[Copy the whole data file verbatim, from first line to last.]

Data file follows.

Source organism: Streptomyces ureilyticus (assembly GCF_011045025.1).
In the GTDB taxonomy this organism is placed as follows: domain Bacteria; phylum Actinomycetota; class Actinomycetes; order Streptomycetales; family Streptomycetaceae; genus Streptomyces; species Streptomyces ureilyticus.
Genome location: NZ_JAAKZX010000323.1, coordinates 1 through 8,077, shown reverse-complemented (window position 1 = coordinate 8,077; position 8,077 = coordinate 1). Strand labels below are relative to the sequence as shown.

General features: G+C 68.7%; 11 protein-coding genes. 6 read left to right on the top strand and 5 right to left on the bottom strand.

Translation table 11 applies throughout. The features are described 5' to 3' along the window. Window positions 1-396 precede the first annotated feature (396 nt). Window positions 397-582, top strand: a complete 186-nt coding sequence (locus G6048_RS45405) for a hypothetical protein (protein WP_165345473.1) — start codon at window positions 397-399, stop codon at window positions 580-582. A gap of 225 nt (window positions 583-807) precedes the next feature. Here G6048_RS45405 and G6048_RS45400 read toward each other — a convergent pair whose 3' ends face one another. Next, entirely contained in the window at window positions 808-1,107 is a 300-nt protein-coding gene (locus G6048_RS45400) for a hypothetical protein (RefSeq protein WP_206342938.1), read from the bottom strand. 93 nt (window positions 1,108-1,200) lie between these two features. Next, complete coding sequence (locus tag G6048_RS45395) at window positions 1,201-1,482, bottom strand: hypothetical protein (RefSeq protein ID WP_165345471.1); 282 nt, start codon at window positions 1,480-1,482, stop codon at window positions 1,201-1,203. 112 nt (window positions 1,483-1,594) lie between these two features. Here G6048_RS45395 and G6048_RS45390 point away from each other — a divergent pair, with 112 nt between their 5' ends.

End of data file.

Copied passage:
Source organism: Streptomyces ureilyticus (assembly GCF_011045025.1).
In the GTDB taxonomy this organism is placed as follows: domain Bacteria; phylum Actinomycetota; class Actinomycetes; order Streptomycetales; family Streptomycetaceae; genus Streptomyces; species Streptomyces ureilyticus.
Genome location: NZ_JAAKZX010000323.1, coordinates 1 through 8,077, shown reverse-complemented (window position 1 = coordinate 8,077; position 8,077 = coordinate 1). Strand labels below are relative to the sequence as shown.

General features: G+C 68.7%; 11 protein-coding genes. 6 read left to right on the top strand and 5 right to left on the bottom strand.

Translation table 11 applies throughout. The features are described 5' to 3' along the window. Window positions 1-396 precede the first annotated feature (396 nt). Window positions 397-582, top strand: a complete 186-nt coding sequence (locus G6048_RS45405) for a hypothetical protein (protein WP_165345473.1) — start codon at window positions 397-399, stop codon at window positions 580-582. A gap of 225 nt (window positions 583-807) precedes the next feature. Here G6048_RS45405 and G6048_RS45400 read toward each other — a convergent pair whose 3' ends face one another. Next, entirely contained in the window at window positions 808-1,107 is a 300-nt protein-coding gene (locus G6048_RS45400) for a hypothetical protein (RefSeq protein WP_206342938.1), read from the bottom strand. 93 nt (window positions 1,108-1,200) lie between these two features. Next, complete coding sequence (locus tag G6048_RS45395) at window positions 1,201-1,482, bottom strand: hypothetical protein (RefSeq protein ID WP_165345471.1); 282 nt, start codon at window positions 1,480-1,482, stop codon at window positions 1,201-1,203. 112 nt (window positions 1,483-1,594) lie between these two features. Here G6048_RS45395 and G6048_RS45390 point away from each other — a divergent pair, with 112 nt between their 5' ends.